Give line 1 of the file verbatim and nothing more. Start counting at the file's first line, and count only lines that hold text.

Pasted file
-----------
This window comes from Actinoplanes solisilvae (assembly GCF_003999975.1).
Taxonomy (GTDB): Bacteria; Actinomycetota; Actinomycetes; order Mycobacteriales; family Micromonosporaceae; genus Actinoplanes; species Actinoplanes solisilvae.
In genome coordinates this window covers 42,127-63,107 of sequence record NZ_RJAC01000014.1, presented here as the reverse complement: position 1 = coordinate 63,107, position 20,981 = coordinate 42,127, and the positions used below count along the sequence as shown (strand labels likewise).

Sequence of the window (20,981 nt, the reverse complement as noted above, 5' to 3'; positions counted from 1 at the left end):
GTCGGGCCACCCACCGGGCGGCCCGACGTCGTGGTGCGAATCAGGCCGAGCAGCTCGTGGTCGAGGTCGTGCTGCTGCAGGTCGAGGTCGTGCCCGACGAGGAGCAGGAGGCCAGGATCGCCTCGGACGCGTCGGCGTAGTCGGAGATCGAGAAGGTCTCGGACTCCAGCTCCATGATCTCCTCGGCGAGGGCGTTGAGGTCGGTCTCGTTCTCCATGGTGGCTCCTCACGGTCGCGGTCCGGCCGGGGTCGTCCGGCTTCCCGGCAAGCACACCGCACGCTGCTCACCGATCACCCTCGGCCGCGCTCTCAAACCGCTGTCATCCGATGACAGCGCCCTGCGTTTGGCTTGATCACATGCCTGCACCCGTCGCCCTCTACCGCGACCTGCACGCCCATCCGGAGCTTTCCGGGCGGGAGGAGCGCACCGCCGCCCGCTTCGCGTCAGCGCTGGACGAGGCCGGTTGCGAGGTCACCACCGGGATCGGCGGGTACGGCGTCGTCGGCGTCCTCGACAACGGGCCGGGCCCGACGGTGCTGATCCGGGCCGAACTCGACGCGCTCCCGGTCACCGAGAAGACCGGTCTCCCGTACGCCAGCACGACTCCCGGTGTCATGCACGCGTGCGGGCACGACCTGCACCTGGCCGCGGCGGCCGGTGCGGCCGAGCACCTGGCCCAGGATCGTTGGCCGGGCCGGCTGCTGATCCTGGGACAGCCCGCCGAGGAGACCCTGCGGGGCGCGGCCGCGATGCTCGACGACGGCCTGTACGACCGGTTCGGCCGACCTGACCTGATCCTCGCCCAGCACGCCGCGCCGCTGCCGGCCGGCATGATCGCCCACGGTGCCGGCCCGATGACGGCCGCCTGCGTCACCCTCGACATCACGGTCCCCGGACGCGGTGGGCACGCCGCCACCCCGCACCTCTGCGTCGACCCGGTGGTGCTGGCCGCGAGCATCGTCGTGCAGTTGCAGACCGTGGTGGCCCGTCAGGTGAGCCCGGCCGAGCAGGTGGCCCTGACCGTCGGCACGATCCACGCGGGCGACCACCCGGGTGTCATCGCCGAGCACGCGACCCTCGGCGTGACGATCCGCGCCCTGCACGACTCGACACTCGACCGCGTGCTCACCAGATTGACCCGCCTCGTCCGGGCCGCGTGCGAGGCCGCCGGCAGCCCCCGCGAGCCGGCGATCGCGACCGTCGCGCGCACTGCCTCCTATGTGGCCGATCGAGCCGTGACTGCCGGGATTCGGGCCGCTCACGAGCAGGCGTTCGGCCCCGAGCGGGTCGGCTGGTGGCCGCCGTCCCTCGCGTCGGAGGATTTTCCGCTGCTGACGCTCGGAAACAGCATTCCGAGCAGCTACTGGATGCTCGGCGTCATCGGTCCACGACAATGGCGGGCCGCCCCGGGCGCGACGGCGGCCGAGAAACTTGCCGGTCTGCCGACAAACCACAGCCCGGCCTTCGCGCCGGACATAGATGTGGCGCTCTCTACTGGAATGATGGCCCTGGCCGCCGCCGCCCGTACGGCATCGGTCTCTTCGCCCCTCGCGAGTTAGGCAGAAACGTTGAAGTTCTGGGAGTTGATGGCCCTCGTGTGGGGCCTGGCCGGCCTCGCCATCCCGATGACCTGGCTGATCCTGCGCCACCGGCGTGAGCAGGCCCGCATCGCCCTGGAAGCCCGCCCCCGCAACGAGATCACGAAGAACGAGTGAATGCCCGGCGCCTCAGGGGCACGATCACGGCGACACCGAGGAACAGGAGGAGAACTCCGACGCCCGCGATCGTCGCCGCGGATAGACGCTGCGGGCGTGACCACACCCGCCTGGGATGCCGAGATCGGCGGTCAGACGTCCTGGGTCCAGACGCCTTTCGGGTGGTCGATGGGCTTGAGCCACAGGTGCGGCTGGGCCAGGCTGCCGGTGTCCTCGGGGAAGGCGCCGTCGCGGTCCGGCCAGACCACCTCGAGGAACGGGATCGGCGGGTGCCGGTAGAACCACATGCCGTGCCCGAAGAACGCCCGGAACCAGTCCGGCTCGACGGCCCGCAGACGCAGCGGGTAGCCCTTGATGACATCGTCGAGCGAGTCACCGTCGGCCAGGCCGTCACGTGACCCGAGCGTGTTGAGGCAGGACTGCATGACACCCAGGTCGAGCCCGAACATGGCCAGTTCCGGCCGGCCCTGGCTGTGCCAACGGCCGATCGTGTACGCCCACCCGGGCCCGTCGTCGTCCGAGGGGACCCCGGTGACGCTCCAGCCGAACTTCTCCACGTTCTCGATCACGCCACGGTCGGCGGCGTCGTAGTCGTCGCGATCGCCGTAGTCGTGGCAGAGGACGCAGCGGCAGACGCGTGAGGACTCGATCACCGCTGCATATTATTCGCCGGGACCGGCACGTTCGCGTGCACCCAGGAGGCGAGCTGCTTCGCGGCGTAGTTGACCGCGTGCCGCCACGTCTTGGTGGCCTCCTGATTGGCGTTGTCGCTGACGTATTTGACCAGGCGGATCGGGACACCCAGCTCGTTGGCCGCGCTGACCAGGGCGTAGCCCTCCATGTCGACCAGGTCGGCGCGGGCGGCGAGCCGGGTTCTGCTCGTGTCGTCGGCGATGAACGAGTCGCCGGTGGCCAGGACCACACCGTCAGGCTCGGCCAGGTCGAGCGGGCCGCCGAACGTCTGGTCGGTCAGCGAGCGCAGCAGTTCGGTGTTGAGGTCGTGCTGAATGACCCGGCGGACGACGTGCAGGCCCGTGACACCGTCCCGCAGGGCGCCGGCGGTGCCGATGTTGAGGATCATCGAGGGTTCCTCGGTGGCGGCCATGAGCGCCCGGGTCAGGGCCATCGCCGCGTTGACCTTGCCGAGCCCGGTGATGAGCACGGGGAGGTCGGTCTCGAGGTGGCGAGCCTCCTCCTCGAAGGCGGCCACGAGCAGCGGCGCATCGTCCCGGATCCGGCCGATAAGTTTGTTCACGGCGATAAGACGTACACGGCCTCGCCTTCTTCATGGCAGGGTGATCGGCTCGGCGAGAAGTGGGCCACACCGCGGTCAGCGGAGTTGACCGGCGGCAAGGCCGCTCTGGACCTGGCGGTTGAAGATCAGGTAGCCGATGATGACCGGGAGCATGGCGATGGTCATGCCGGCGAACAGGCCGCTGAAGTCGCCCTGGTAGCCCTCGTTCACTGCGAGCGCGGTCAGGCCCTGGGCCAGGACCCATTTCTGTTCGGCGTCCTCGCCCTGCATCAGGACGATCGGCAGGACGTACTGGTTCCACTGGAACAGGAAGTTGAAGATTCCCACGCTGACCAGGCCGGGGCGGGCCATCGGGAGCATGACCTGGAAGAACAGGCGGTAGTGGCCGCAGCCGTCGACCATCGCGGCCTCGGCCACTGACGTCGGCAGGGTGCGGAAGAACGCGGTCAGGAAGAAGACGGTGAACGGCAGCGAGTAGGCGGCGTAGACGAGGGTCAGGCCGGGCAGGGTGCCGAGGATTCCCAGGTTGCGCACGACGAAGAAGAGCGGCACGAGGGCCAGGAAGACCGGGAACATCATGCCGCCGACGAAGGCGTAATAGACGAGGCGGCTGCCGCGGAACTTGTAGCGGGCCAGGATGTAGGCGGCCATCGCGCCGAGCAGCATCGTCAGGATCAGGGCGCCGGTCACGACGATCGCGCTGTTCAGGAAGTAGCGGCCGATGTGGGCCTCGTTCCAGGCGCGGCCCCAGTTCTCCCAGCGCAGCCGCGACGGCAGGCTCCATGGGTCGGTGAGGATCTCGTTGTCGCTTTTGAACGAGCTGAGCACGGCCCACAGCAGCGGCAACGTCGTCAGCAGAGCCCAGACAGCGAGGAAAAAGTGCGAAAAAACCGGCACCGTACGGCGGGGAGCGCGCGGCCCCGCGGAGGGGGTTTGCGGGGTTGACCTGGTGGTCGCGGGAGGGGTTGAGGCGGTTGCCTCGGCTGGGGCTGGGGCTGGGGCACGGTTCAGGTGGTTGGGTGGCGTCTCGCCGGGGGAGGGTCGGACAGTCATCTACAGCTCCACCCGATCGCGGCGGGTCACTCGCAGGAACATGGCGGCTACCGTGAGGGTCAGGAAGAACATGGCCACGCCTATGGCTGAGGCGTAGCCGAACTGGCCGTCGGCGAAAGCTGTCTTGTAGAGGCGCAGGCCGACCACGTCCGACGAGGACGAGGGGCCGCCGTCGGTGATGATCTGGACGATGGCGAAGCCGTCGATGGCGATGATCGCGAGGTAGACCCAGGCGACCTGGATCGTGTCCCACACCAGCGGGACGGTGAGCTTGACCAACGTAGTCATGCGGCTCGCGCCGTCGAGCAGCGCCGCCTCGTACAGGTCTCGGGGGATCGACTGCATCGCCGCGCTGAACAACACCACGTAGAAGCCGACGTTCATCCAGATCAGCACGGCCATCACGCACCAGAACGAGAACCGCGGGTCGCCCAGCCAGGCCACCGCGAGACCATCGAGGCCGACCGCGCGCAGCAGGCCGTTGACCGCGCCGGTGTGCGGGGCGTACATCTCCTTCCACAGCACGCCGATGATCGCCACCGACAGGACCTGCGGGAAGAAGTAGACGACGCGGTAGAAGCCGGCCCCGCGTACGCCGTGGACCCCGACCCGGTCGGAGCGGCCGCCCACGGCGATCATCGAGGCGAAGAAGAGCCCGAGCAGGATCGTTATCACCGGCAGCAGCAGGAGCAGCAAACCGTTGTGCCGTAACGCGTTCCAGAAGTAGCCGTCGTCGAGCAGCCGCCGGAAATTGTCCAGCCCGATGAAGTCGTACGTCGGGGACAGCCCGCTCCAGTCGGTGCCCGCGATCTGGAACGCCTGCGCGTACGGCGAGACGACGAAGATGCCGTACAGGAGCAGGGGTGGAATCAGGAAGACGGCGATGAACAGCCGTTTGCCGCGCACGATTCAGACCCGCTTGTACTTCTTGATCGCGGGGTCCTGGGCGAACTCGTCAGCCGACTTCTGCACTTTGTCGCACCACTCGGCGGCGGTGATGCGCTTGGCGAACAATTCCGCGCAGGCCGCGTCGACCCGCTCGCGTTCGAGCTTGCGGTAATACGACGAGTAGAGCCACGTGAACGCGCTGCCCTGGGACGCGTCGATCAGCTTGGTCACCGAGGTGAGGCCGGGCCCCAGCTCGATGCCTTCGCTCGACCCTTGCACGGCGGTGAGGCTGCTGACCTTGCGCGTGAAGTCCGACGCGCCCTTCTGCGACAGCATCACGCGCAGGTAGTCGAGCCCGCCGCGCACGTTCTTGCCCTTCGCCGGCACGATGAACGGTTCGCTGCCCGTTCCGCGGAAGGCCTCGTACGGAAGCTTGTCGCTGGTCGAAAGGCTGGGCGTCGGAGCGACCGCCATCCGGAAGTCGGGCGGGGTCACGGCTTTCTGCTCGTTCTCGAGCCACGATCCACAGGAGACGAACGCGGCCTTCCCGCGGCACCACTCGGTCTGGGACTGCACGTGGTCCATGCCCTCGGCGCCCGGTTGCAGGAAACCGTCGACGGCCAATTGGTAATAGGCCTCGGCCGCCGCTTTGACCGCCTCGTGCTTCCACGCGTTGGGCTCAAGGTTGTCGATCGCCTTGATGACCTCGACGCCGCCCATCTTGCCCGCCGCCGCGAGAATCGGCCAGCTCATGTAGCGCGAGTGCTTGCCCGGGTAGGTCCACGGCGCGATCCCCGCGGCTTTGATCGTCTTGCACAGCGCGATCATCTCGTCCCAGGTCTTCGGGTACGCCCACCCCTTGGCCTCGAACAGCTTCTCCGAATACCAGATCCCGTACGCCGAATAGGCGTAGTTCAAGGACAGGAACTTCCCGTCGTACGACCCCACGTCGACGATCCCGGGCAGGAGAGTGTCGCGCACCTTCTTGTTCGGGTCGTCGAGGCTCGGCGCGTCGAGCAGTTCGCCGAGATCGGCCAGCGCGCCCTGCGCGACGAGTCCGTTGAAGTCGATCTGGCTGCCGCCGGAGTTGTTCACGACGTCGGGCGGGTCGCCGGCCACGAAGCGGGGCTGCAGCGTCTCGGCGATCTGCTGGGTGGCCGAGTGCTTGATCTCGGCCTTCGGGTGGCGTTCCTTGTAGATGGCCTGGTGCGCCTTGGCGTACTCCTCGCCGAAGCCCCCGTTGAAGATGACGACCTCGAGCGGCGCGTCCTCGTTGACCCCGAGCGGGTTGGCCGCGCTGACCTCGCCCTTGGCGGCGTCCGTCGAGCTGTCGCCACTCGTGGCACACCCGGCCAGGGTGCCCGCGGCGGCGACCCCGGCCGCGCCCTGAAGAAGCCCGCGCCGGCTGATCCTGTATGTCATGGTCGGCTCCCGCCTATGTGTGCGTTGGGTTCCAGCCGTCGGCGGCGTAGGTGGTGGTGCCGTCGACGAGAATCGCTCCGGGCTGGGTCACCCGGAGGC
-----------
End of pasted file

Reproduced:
This window comes from Actinoplanes solisilvae (assembly GCF_003999975.1).